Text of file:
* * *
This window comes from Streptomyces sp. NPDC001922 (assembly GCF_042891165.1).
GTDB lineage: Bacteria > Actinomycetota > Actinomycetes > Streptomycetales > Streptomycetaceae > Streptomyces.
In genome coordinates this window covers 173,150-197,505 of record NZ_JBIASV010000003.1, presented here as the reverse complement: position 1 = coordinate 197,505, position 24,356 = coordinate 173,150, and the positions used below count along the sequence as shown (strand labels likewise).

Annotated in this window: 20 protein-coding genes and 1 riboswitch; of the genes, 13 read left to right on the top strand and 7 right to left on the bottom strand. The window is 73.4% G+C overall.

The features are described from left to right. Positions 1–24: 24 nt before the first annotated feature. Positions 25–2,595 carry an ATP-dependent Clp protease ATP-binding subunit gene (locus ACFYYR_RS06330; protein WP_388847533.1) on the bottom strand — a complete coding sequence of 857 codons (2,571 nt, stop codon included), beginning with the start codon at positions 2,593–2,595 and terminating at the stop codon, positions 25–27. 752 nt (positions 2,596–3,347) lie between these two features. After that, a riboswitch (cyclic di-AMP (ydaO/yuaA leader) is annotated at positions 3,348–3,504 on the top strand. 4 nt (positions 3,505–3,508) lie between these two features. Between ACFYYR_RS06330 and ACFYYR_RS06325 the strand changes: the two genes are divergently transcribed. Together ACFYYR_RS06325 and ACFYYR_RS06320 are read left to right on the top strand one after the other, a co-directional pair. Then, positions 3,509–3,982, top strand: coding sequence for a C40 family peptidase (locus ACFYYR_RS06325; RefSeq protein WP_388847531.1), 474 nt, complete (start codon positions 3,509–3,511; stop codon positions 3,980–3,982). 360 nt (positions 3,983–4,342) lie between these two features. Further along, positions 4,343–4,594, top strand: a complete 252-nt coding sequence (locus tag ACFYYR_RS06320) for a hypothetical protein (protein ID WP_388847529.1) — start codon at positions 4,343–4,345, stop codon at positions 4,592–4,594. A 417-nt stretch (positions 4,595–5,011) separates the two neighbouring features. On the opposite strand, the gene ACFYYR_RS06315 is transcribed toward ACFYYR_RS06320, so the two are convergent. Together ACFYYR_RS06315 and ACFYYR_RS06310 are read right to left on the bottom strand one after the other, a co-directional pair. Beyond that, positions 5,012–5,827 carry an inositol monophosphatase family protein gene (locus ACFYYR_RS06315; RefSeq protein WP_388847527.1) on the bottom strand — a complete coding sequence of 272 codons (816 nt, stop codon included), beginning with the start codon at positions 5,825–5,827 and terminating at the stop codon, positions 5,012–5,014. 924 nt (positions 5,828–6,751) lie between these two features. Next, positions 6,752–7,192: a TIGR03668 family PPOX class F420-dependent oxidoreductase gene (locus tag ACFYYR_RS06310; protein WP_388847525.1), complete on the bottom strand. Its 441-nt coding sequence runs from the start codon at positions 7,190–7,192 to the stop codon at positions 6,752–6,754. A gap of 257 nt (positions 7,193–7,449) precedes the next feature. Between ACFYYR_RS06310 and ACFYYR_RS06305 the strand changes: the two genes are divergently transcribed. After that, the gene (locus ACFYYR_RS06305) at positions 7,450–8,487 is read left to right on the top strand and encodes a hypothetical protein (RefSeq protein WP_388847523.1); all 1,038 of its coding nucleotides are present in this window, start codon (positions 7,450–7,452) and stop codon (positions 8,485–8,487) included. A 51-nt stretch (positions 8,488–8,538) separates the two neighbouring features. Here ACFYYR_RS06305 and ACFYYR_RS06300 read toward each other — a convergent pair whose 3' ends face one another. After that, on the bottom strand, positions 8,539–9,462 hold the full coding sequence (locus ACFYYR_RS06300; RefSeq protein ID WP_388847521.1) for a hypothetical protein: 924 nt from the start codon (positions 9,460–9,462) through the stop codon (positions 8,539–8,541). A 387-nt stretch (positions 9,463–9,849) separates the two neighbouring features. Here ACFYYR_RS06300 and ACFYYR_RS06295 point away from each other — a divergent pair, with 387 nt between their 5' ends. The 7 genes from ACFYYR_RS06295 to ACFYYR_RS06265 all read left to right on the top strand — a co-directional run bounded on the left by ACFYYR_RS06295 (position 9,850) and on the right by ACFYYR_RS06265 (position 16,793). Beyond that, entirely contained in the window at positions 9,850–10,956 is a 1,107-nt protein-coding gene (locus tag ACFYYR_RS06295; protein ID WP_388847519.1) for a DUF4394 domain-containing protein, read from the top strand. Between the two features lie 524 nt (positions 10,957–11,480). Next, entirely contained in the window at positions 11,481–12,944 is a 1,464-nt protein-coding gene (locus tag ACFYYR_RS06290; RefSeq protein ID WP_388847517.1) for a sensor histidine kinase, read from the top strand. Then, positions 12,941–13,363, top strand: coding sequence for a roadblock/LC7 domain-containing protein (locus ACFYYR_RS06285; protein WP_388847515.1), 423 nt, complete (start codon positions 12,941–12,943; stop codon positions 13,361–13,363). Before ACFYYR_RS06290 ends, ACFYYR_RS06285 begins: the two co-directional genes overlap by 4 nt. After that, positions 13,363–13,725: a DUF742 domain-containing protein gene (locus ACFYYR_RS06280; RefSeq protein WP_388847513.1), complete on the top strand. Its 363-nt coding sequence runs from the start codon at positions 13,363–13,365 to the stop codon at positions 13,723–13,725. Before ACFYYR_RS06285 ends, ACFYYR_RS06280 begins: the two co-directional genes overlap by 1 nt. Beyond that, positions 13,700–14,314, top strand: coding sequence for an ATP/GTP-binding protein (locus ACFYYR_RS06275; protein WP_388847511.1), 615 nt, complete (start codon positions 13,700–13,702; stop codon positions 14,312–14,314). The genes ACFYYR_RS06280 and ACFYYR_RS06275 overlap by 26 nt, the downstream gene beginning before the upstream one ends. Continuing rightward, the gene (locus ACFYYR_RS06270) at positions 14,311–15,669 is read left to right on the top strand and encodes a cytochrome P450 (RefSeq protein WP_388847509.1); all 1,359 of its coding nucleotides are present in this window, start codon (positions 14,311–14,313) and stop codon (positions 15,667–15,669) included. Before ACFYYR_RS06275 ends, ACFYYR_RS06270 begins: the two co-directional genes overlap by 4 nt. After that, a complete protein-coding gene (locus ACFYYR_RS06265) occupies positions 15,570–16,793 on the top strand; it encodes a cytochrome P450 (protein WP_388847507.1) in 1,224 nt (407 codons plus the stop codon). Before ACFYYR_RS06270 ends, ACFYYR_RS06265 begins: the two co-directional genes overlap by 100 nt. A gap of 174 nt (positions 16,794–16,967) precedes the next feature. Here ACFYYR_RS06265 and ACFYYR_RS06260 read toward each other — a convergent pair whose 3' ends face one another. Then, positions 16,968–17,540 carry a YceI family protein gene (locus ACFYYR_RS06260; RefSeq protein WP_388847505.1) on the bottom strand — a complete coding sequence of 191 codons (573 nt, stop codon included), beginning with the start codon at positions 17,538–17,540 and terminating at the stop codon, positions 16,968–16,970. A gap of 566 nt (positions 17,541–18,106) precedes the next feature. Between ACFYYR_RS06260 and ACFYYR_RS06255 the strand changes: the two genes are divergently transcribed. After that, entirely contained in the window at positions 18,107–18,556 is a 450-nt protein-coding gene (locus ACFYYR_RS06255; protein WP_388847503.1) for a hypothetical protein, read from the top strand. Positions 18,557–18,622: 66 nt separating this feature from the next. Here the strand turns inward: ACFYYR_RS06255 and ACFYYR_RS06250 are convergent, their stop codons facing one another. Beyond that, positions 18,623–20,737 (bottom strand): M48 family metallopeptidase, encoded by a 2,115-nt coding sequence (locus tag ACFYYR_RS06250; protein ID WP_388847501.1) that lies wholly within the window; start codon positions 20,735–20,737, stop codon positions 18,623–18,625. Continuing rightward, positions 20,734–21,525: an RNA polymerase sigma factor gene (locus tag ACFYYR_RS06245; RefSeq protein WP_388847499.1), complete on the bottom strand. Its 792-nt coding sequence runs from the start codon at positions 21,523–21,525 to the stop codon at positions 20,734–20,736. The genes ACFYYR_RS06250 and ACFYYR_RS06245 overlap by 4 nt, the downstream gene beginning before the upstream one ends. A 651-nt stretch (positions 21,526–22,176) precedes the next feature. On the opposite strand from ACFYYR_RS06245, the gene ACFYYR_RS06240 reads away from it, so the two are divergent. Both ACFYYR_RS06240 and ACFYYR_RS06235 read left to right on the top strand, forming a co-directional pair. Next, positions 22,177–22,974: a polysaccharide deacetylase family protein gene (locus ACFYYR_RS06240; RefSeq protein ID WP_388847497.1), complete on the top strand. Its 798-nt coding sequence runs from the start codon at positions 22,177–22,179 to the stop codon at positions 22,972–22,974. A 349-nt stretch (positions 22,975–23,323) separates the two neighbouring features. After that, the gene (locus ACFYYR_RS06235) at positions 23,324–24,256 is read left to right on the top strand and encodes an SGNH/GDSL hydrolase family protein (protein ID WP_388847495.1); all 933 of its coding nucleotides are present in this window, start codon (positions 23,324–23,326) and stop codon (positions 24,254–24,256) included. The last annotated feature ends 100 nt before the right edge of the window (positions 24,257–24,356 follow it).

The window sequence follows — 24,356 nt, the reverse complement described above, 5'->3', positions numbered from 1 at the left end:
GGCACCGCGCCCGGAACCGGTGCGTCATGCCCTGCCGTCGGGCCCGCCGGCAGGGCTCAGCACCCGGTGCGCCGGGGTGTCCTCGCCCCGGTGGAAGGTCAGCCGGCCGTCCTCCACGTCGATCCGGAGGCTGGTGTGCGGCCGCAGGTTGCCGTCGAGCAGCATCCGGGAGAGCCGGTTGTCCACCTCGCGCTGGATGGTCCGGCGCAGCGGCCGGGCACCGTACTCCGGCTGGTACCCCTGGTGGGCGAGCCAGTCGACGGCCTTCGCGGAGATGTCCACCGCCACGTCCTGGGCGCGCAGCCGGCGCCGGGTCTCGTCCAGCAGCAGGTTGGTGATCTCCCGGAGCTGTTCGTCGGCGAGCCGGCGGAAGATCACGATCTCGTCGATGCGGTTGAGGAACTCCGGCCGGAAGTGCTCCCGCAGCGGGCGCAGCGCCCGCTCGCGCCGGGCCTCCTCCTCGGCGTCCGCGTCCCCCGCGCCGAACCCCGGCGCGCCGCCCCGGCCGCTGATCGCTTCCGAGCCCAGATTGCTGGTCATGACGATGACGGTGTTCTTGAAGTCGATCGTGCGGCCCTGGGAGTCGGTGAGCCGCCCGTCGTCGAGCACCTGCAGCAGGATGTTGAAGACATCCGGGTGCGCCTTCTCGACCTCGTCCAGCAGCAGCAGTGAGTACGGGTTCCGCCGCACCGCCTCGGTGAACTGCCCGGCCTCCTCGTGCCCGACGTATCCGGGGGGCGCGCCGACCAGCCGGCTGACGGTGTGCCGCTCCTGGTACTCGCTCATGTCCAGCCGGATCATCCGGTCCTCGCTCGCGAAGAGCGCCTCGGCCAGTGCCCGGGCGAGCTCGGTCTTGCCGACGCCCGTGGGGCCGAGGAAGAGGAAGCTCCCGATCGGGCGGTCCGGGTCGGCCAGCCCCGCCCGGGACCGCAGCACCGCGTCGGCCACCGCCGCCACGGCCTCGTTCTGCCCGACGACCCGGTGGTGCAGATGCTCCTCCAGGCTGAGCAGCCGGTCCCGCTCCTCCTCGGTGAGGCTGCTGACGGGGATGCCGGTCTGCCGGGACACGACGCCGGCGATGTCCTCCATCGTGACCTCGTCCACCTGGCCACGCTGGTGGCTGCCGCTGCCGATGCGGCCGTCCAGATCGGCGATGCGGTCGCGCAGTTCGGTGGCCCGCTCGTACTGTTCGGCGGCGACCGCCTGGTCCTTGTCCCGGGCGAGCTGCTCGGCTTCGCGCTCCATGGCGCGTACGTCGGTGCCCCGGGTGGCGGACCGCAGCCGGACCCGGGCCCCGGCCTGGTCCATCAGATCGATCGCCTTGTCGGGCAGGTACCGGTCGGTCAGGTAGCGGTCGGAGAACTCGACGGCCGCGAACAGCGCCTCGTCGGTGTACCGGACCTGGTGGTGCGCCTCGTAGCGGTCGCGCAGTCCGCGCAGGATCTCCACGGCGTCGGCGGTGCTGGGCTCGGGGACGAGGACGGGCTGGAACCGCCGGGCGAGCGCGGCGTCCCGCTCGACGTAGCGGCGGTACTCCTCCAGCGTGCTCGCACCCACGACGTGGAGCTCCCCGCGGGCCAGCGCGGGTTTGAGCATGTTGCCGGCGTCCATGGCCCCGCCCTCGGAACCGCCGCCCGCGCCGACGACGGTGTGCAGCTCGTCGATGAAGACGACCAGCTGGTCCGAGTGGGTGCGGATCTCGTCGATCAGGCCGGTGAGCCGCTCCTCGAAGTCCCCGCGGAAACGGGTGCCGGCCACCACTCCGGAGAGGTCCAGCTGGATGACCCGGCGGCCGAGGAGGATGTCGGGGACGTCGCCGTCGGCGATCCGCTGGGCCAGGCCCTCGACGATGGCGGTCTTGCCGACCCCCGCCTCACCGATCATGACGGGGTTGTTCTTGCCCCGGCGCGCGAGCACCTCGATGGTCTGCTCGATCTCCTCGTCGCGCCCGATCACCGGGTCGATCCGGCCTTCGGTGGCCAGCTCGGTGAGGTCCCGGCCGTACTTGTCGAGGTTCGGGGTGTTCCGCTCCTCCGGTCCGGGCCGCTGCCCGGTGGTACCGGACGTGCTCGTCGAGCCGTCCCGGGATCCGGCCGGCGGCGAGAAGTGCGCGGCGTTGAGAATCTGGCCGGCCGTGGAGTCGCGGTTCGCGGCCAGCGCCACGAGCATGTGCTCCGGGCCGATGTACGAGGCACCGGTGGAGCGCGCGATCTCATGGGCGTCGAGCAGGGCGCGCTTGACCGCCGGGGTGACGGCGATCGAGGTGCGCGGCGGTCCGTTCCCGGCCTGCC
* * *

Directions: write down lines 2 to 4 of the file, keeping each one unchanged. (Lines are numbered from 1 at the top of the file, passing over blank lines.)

GTDB lineage: Bacteria > Actinomycetota > Actinomycetes > Streptomycetales > Streptomycetaceae > Streptomyces.
In genome coordinates this window covers 173,150-197,505 of record NZ_JBIASV010000003.1, presented here as the reverse complement: position 1 = coordinate 197,505, position 24,356 = coordinate 173,150, and the positions used below count along the sequence as shown (strand labels likewise).

Annotated in this window: 20 protein-coding genes and 1 riboswitch; of the genes, 13 read left to right on the top strand and 7 right to left on the bottom strand. The window is 73.4% G+C overall.